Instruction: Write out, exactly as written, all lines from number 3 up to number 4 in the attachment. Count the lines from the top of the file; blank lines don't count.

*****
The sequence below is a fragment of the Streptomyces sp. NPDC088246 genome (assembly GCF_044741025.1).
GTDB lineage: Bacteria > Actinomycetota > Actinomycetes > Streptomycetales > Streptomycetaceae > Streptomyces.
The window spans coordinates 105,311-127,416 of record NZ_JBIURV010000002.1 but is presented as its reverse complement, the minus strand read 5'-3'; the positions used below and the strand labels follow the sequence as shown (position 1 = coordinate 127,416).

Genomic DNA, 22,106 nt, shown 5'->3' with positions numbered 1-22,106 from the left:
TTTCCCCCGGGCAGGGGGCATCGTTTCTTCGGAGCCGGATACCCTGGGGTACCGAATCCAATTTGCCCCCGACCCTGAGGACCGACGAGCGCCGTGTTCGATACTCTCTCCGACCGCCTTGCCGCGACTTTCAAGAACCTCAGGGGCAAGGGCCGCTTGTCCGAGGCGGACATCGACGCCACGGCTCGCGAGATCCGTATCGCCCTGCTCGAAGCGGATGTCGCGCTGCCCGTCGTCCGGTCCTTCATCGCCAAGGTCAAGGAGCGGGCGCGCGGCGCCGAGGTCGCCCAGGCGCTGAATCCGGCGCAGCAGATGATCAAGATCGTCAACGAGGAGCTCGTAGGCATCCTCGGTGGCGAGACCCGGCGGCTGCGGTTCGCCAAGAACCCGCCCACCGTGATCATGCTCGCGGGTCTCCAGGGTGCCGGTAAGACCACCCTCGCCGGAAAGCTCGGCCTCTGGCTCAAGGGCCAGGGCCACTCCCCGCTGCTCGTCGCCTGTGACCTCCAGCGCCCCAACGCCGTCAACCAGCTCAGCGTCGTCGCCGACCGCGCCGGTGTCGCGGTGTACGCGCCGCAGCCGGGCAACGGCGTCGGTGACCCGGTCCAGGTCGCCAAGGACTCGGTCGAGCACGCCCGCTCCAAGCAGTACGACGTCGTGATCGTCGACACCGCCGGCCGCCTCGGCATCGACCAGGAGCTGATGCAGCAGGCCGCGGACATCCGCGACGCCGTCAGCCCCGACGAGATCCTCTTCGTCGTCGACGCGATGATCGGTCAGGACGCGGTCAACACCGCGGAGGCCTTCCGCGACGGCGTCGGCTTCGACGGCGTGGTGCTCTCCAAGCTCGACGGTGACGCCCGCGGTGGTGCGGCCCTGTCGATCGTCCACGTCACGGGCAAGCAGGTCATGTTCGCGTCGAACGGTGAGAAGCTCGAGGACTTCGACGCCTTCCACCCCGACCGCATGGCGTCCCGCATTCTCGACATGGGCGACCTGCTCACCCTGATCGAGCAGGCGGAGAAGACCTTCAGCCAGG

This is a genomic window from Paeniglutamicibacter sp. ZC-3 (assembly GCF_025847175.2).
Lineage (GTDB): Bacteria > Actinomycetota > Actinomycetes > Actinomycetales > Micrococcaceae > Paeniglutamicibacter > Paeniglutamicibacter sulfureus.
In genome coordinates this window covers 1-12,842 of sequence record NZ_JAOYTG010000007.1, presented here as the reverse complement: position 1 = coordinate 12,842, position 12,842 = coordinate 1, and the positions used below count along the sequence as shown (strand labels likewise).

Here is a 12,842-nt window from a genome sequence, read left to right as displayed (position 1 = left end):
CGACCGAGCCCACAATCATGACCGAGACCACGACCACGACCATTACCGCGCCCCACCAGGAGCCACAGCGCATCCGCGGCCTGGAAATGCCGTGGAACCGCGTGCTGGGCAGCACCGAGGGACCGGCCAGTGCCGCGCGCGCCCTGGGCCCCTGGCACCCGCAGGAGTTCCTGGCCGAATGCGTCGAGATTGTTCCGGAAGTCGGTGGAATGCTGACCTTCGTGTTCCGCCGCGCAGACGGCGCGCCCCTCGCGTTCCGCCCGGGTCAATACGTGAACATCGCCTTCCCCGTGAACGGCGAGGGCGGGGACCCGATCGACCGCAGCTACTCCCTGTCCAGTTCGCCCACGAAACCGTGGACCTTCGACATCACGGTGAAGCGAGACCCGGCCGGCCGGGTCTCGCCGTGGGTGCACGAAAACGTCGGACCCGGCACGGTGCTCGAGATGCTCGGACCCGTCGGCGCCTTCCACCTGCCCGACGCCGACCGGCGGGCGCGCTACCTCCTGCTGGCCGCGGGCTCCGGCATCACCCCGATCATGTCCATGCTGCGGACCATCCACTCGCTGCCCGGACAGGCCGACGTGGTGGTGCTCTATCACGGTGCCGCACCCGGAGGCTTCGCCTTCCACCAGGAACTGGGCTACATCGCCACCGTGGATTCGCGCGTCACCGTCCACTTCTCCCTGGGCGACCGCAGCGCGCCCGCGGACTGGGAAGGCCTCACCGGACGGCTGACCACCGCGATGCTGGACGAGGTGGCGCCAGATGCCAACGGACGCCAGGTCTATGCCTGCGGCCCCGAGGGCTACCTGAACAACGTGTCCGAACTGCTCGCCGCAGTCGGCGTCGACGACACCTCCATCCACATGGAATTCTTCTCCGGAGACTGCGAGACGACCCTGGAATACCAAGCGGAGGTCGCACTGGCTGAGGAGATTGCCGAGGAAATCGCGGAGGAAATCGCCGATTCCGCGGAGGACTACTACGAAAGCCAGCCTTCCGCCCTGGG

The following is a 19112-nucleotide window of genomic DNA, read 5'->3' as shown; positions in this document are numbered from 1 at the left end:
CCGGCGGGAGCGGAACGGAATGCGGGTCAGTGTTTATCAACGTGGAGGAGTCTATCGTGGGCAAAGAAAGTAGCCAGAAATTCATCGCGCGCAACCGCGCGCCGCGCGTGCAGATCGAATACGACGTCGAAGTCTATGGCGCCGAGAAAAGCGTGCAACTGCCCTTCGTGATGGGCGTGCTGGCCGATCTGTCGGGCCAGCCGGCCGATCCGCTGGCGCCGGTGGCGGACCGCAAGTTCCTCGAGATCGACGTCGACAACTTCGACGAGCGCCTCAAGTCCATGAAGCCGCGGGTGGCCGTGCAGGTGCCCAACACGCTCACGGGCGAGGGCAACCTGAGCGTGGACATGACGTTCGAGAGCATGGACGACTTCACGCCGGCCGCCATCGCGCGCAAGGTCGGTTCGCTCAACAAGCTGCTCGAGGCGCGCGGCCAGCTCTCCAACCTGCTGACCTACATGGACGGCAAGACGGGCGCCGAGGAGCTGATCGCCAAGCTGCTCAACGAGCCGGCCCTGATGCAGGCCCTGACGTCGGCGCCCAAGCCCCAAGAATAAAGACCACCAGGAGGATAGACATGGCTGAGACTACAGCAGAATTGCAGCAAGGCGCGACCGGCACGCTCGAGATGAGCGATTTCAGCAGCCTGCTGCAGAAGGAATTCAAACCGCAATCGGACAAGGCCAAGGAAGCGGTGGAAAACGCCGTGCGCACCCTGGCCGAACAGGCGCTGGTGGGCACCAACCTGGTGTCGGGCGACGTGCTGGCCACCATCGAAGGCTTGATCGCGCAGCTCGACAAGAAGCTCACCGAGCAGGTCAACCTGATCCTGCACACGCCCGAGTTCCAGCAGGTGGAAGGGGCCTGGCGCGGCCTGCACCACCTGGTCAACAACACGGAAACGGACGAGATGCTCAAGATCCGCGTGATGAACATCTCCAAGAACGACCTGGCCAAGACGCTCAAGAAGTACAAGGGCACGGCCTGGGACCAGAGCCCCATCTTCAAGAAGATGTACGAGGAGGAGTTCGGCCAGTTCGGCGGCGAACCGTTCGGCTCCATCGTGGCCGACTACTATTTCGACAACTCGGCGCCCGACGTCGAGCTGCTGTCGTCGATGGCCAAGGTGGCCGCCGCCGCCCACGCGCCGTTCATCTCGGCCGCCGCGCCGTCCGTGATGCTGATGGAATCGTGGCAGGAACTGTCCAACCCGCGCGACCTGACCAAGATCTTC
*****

The window spans coordinates 105,311-127,416 of record NZ_JBIURV010000002.1 but is presented as its reverse complement, the minus strand read 5'-3'; the positions used below and the strand labels follow the sequence as shown (position 1 = coordinate 127,416).

Genomic DNA, 22,106 nt, shown 5'->3' with positions numbered 1-22,106 from the left: